It's not the numbers, it's how you use them

I'm a firm believer in using numbers to understand what's happening in operations in all sorts of fields, and that careful, thoughtful analysis can provide good information about what works and what doesn't. But it's also easy to use numbers and come up with half-baked, or wrong, or silly ideas. A major culprit is the US News and World Report rankings of colleges and universities, which slam together a few metrics to come up with universal marks. Malcolm Gladwell begins to take apart the process in the current issue of the New Yorker; the article is available, behind a paywall, here.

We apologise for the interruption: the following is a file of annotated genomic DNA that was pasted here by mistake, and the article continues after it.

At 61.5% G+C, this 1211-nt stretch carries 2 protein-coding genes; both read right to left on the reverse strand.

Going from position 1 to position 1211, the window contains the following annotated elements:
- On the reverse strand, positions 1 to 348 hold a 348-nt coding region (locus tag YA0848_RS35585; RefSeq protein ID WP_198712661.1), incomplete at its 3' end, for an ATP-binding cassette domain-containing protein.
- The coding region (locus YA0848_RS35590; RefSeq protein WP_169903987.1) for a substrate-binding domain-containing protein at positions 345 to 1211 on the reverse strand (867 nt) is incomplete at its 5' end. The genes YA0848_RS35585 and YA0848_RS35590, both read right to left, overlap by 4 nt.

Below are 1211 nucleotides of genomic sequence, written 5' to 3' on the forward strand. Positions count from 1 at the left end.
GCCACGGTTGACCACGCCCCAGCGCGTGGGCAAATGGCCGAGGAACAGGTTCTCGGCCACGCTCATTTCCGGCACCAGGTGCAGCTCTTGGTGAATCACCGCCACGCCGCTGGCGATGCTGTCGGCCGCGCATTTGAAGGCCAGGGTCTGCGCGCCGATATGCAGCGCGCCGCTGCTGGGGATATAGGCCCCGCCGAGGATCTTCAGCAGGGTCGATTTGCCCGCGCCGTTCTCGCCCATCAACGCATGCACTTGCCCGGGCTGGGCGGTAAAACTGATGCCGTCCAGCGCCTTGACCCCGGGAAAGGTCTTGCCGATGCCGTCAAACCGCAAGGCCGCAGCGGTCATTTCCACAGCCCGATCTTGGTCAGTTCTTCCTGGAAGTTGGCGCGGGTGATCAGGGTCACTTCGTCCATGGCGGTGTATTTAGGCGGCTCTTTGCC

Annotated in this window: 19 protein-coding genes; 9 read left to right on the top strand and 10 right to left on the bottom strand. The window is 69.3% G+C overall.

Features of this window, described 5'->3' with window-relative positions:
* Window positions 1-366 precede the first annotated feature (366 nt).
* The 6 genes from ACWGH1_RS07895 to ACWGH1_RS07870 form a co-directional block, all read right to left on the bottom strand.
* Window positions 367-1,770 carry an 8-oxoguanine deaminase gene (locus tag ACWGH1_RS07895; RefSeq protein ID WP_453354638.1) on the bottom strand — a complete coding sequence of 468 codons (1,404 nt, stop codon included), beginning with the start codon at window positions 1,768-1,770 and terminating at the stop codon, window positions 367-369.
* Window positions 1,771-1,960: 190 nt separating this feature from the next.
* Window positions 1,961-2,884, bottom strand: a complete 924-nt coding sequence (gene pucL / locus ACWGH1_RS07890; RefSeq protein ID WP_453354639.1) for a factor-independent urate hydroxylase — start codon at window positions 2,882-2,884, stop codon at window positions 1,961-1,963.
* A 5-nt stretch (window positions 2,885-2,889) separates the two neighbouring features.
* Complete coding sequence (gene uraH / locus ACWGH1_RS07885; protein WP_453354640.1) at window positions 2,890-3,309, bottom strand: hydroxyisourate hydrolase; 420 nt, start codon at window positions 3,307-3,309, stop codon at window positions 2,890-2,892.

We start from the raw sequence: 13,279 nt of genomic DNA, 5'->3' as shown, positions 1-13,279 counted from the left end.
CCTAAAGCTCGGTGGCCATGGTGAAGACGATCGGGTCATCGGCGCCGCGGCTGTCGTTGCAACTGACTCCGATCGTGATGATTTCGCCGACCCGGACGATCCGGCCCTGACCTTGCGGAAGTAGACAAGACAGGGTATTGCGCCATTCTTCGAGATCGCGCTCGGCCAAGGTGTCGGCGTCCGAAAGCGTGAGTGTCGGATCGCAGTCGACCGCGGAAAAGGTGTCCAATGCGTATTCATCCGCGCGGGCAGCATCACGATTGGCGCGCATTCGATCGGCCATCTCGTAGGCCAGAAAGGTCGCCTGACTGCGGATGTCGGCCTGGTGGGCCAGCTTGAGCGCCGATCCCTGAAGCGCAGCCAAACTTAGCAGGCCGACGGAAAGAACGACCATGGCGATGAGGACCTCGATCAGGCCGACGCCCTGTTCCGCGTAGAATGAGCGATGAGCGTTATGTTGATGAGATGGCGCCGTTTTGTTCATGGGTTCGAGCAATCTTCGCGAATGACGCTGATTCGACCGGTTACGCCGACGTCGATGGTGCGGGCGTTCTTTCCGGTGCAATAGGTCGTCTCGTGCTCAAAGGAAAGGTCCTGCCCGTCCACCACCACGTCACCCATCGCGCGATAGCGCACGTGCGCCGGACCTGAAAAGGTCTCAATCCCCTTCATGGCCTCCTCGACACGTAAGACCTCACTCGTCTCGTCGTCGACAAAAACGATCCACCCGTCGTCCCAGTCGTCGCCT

Sometimes, you need to understand the context. Timothy Noah, generally a thoughtful and careful journalist, has done some digging around a report about an increase in aircraft incidents involving air traffic controllers. The article and associated comments are here. Commenters have pointed out that Noah neglected to mention the denominator (the huge number of controlled flights in the US, making the changes Noah is discussing statistically insignificant), and that long-run time series data are missing (two years do not make a trend). I'd also add that joining two databases often requires reclassifying the data stored in one, or both, and I read Noah's article as implicitly suggesting the FAA do so. But that might lead to more inconsistency, not less, as different people will view, and code, incidents differently.

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